Chandra’s Sight Sheds New Light: Gathering Insight on Earth, Life, and the X-ray Bright

A selfie-style picture of a man in sunglasses and a winter hat with a snowscape and mountains behind him. He has a handheld radio attached to the harness on his chest. Other people are in the background using trekking poles. The sun is shining brightly.
Ian Brunton.

We welcome Ian Brunton, a research scientist currently at NASA Johnson Space Center in the Astromaterials Research and Exploration Science Division as our guest blogger. In this post, he describes his team’s work below on the effects that a nearby supernova may have on an Earth-like planet and its biosphere. Ian first became involved with this area of research as an astronomy student of Brian Fields at the University of Illinois. He will soon be continuing his academic studies as a PhD student at Caltech in the Division of Geological and Planetary Sciences.

Much has been said about the extraordinary advancements throughout the field of astronomy, particularly regarding the innovative ways in which we can now observe the universe across the electromagnetic spectrum. Chandra has of course been one of the instruments at the forefront of this exploration for the last couple of decades, illuminating the universe in the X-ray band. These new ways of looking at our universe have served to confirm, alter, or entirely upend our prior notions of certain astrophysical processes.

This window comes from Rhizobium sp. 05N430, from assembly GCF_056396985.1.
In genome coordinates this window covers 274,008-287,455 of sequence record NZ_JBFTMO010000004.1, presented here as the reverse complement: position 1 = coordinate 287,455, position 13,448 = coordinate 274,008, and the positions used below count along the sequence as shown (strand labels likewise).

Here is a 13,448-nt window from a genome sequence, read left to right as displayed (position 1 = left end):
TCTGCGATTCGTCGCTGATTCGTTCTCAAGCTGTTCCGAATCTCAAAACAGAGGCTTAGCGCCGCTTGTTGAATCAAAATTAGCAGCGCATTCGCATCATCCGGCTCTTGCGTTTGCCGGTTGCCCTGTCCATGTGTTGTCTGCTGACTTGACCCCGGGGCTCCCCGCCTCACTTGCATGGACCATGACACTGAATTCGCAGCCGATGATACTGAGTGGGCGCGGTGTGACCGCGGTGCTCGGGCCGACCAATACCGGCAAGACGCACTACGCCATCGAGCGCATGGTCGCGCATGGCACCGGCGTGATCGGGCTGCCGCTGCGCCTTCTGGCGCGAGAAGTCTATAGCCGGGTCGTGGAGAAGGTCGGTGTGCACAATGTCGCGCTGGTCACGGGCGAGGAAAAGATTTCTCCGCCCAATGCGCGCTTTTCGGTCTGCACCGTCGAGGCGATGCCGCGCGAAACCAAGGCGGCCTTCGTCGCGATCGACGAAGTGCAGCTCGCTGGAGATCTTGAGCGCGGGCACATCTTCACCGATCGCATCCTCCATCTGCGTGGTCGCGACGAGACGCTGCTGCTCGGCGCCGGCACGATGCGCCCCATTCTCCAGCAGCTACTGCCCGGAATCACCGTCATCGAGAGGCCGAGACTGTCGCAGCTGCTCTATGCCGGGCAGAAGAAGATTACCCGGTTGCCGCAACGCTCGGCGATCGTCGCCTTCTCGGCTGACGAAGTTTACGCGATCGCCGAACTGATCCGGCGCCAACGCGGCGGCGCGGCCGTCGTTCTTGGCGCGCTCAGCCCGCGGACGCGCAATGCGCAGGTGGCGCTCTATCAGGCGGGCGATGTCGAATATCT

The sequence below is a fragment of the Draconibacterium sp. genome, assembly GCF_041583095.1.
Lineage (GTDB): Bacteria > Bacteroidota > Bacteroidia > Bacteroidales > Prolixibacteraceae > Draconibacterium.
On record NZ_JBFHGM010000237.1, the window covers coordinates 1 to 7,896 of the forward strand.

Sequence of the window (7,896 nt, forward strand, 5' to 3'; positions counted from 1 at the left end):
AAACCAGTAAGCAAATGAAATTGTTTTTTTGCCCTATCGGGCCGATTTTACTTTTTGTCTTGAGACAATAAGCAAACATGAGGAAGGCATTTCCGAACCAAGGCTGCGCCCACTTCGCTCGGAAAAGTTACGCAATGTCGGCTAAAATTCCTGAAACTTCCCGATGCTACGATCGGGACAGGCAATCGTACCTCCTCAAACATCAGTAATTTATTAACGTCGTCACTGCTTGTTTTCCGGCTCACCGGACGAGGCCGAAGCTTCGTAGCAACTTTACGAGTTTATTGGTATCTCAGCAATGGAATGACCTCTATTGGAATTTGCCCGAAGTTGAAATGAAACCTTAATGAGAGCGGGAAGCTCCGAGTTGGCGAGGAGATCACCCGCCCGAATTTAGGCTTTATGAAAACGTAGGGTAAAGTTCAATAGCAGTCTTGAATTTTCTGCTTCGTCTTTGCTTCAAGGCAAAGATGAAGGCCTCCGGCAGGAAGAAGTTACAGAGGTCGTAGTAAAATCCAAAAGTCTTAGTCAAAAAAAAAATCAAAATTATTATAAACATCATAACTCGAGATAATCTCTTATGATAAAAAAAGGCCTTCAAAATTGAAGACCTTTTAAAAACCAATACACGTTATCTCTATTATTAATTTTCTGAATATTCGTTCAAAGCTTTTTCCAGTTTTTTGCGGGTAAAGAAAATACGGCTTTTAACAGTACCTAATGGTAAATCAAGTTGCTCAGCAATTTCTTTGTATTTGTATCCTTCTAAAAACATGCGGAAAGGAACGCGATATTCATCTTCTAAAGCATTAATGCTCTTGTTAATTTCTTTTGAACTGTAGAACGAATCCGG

What I personally find most intriguing is how these new observations can then be integrated into the knowledge and pursuits of other scientific disciplines, be it planetary science, atmospheric chemistry, geology, etc.

One of the most fascinating processes (if I may say so myself…) that orbital X-ray telescopes are especially handy for are supernovae, i.e., exploding stars! I’ll elaborate a bit on exactly why below, but first, some background on nearby supernovae and Earth is needed since our project really builds upon a lot of previous work in the field.

Everyone loves a good astronomical explosion, and supernovae — typically characterized by the wondrous spectacle of their initial outbursts — are some of the best explosions in the known universe. In the blink of an eye, these monstrous events can outshine the entire combined output of stars in a galaxy, launching neutrinos, photons, and stellar material out into the abyss of the interstellar medium.

That said, much like an explosion that may occur here on Earth, one will most happily observe these events when placed at a safe distance away. Or more simply put, there is only so close you can get to an explosion before your child-like wonder turns from, “Oh, cool!” to “Oh, ----!” My co-authors and I are most interested in the latter; essentially, the harmful effects that may occur if life is too close to the explosion.

The damage that a nearby supernova may inflict on Earth has been investigated as far back as the 1950s and 60s, and several of my coauthors (while not that old) have been closely involved in this research for the past few decades. In short, if a supernova occurs in the vicinity of a planet (within its galactic neighborhood), then the ionizing radiation emitted can have a formidable impact on the planet’s surface and/or atmospheric processes. In the case of modern-day Earth, this radiation would alter the planet’s atmospheric chemistry, which then poses a threat to the biosphere in several ways.